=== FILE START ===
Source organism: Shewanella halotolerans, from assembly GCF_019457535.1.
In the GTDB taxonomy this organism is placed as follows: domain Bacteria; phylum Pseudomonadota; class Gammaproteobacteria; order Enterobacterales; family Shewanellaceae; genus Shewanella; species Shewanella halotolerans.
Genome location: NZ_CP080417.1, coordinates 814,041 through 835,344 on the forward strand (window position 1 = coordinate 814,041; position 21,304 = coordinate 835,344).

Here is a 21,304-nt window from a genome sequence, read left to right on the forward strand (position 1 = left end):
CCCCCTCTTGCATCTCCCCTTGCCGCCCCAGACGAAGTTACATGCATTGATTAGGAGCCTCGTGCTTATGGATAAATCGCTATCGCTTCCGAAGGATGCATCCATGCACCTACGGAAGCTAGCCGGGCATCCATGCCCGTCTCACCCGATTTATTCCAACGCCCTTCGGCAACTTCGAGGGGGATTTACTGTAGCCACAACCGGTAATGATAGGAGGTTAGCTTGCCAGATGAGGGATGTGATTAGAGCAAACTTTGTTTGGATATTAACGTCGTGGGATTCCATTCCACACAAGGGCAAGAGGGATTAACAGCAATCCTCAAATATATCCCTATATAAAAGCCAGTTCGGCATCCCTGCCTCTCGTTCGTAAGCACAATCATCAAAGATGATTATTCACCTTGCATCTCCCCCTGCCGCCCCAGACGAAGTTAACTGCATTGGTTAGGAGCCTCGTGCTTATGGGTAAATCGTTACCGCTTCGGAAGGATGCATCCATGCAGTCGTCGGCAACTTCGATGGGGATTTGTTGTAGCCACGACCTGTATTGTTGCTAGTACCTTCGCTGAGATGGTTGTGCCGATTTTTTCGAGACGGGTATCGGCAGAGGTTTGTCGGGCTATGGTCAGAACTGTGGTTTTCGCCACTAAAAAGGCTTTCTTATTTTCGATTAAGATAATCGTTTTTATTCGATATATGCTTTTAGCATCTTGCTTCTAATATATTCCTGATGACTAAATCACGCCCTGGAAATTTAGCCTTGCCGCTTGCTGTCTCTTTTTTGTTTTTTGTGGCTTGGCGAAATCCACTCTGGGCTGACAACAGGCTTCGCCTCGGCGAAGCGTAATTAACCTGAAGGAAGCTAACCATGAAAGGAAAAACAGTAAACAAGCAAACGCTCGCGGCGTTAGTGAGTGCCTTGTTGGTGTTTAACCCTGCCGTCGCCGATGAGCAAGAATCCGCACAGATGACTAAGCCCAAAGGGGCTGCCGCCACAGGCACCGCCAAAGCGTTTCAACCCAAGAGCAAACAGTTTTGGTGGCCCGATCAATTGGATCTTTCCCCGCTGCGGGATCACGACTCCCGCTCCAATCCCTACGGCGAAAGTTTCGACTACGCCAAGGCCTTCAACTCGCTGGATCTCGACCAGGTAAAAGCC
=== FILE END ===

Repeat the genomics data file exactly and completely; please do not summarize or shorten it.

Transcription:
Source organism: Shewanella halotolerans, from assembly GCF_019457535.1.
In the GTDB taxonomy this organism is placed as follows: domain Bacteria; phylum Pseudomonadota; class Gammaproteobacteria; order Enterobacterales; family Shewanellaceae; genus Shewanella; species Shewanella halotolerans.
Genome location: NZ_CP080417.1, coordinates 814,041 through 835,344 on the forward strand (window position 1 = coordinate 814,041; position 21,304 = coordinate 835,344).

Here is a 21,304-nt window from a genome sequence, read left to right on the forward strand (position 1 = left end):
CCCCCTCTTGCATCTCCCCTTGCCGCCCCAGACGAAGTTACATGCATTGATTAGGAGCCTCGTGCTTATGGATAAATCGCTATCGCTTCCGAAGGATGCATCCATGCACCTACGGAAGCTAGCCGGGCATCCATGCCCGTCTCACCCGATTTATTCCAACGCCCTTCGGCAACTTCGAGGGGGATTTACTGTAGCCACAACCGGTAATGATAGGAGGTTAGCTTGCCAGATGAGGGATGTGATTAGAGCAAACTTTGTTTGGATATTAACGTCGTGGGATTCCATTCCACACAAGGGCAAGAGGGATTAACAGCAATCCTCAAATATATCCCTATATAAAAGCCAGTTCGGCATCCCTGCCTCTCGTTCGTAAGCACAATCATCAAAGATGATTATTCACCTTGCATCTCCCCCTGCCGCCCCAGACGAAGTTAACTGCATTGGTTAGGAGCCTCGTGCTTATGGGTAAATCGTTACCGCTTCGGAAGGATGCATCCATGCAGTCGTCGGCAACTTCGATGGGGATTTGTTGTAGCCACGACCTGTATTGTTGCTAGTACCTTCGCTGAGATGGTTGTGCCGATTTTTTCGAGACGGGTATCGGCAGAGGTTTGTCGGGCTATGGTCAGAACTGTGGTTTTCGCCACTAAAAAGGCTTTCTTATTTTCGATTAAGATAATCGTTTTTATTCGATATATGCTTTTAGCATCTTGCTTCTAATATATTCCTGATGACTAAATCACGCCCTGGAAATTTAGCCTTGCCGCTTGCTGTCTCTTTTTTGTTTTTTGTGGCTTGGCGAAATCCACTCTGGGCTGACAACAGGCTTCGCCTCGGCGAAGCGTAATTAACCTGAAGGAAGCTAACCATGAAAGGAAAAACAGTAAACAAGCAAACGCTCGCGGCGTTAGTGAGTGCCTTGTTGGTGTTTAACCCTGCCGTCGCCGATGAGCAAGAATCCGCACAGATGACTAAGCCCAAAGGGGCTGCCGCCACAGGCACCGCCAAAGCGTTTCAACCCAAGAGCAAACAGTTTTGGTGGCCCGATCAATTGGATCTTTCCCCGCTGCGGGATCACGACTCCCGCTCCAATCCCTACGGCGAAAGTTTCGACTACGCCAAGGCCTTCAACTCGCTGGATCTCGACCAGGTAAAAGCC